Ascender exceeds Caps Height

I have a couple of unrelated type questions:

1. What is the reasoning for having ascenders exceed caps height, is it just a style or does it help when reading small copy or large bodies of text?

2. When developing a sans inspired Hebrew character set, is there any reason to develop an italic set as well? From what I understand, Hebrew has no true italics, but are italics used with any frequency in modern day text settings using Hebrew?

3. What's the reasoning behind some Small Caps exceeding x height is it just preference depending on the dimensions of they typeface or is it just about aesthetics?

Nick Shinn's picture

1. It certainly helps in words like Illusion. Of course, the other way around works too.

2. Don't know. But consider Greek, which didn't traditionally have Italic, or German, which didn't traditionally have Bold, but used letterspacing for emphasis.

3. It's more than just "some". I haven't done a survey, but it may be the other way around. In my own case, I always make small caps taller than x-height. The reason is two-fold: firstly to disambiguate C, O, S, U, V, W and X (even more in Cyrillic), and secondly so that acronyms really do stand out in U&lc text -- small caps need to be taller, because lower case includes extenders.

In typography, aesthetics isn't "just", it's functional on many levels; visual ergonomics, if you will.

(BTW Mike, a couple is generally considered to be two, but whatever turns you on :-)

nina's picture

"What is the reasoning for having ascenders exceed caps height"
In addition to the differentiation issue Nick mentioned, it might help to think of it the other way round. The ascenders (and descenders) and their relation to x-height determine the vertical proportions in the lowercase – which is what people will usually read (in text fonts at least), so I'd suspect those should be determined first. The caps are somewhat independent of this relation, and can be shorter than the ascenders. This can make sense if you're looking at languages like German, which use a lot of caps, and you might want the caps to stick out less. Especially if for instance your font is rather wide, caps at full ascender height might look too massive (since caps quite often enclose space [like an "O"], whereas most ascenders are just sticks).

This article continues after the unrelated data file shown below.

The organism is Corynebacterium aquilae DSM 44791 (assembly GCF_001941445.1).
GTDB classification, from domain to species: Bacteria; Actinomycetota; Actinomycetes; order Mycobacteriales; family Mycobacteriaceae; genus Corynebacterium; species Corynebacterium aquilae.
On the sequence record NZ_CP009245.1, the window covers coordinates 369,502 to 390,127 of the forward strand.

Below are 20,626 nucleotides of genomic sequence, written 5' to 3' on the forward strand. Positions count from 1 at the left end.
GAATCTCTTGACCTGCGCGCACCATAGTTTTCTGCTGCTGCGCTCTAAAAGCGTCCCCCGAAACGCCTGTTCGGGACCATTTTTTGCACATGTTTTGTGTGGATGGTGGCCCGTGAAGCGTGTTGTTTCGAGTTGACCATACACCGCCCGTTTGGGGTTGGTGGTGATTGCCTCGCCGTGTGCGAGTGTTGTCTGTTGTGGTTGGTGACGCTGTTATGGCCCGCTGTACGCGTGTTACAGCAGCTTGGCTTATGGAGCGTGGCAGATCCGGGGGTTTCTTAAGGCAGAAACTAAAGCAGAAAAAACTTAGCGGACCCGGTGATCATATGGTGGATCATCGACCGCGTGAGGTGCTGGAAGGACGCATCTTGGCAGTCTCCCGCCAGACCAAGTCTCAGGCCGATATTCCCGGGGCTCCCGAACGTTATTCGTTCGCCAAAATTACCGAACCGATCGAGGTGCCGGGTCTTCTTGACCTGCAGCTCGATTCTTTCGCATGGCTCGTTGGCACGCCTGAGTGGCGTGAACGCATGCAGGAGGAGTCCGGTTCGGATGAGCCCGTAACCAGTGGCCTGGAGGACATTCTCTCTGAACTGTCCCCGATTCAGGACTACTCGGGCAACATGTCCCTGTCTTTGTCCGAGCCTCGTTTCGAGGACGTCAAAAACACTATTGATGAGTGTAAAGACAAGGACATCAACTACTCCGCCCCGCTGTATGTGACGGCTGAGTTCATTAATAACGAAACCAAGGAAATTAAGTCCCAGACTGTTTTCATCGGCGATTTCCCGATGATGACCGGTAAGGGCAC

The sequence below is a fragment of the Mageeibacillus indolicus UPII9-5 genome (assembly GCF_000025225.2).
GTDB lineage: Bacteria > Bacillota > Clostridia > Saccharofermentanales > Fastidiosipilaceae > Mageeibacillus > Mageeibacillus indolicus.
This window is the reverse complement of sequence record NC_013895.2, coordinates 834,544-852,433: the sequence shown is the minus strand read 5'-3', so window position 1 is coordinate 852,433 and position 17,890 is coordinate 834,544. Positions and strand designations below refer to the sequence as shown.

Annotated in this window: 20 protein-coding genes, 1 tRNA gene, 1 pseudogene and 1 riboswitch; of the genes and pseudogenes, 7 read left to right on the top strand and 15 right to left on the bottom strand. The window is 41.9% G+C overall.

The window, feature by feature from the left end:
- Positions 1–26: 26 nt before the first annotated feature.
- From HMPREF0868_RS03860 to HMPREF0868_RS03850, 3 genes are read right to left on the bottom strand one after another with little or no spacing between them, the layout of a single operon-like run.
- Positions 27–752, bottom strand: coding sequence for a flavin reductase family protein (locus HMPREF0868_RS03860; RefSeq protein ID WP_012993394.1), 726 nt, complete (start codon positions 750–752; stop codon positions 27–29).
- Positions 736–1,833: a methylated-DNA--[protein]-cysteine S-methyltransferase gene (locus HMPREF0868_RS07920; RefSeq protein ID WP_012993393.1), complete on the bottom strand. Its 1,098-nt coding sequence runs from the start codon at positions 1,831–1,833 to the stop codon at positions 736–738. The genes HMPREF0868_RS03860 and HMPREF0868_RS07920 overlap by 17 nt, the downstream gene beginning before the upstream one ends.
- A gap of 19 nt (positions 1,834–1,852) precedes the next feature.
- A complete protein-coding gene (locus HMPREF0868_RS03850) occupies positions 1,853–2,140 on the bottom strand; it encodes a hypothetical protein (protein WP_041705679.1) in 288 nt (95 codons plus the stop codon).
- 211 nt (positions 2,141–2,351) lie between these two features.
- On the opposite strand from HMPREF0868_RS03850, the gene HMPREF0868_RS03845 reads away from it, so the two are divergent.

Arno Enslin's picture

1. I am not a professional, but here are a few assumptions: Tall capitals dominate a letter string in contradiction to tall ascenders. It is easier to recognize taller ascenders, if they follow a capital. I think, they can improve the rhythm of the text. And probably they offer more flexibility with regard to the design of the bowls (in b and d), because the bowl should not dominate these letters. But maybe the ascender height is even more important with regard to the design of the f. Furthermore I assume, that they can slightly (!) improve the gray value in case of relatively long lines (and big line spacing).

Robert Trogman's picture

Digitized fonts now have the freedom to let ascenders and descenders to work as random characters that enhance an alphabet. It's also the calligraphy thing.

Nick Shinn's picture

Note that Jenson's face had massive ascender-height capitals, but Griffo made the improvement soon after ("Bembo" the typeface).
550 years ago.

However, the modern style put caps at ascender height, 200 years ago.

So, a different strategy for oldstyle and modern.

Carter's Olympian was the first 20th century news font to have ascenders taller than caps.
This trend has continued, and now faces like H&FJ's Chronicle leverage this effect mightily.

eliason's picture

In case it's of assistance or interest: Stanley Morison argued for shorter caps relative to ascenders in "Towards an Ideal Type," published in the Fleuron in 1927.

Michael Jarboe's picture

@Nick

Yeah, sorry about my wordaging, "just" isn't the best wordage for that description… and, yeah it started as a couple of questions, but I added the third at the last minute and didn't think to revise the first line.

Thanks for all the responses, great feedback!

avanyashin's picture

Mike,

Small Caps are generally taller than x-height. Petite Caps are the size of x-height.
There are also Quad- and Medium– Caps (according to Maxim Zhukov)

Nick,

For this reason Cyrillic typographers manually increase the Small Caps' size.
I designed a Cyrillic typeface with an additional stylistic set that has taller Small Caps (85% compared to 80% of Cap Height).
But it needs to be used with caution and cannot be used in multilingual texts.

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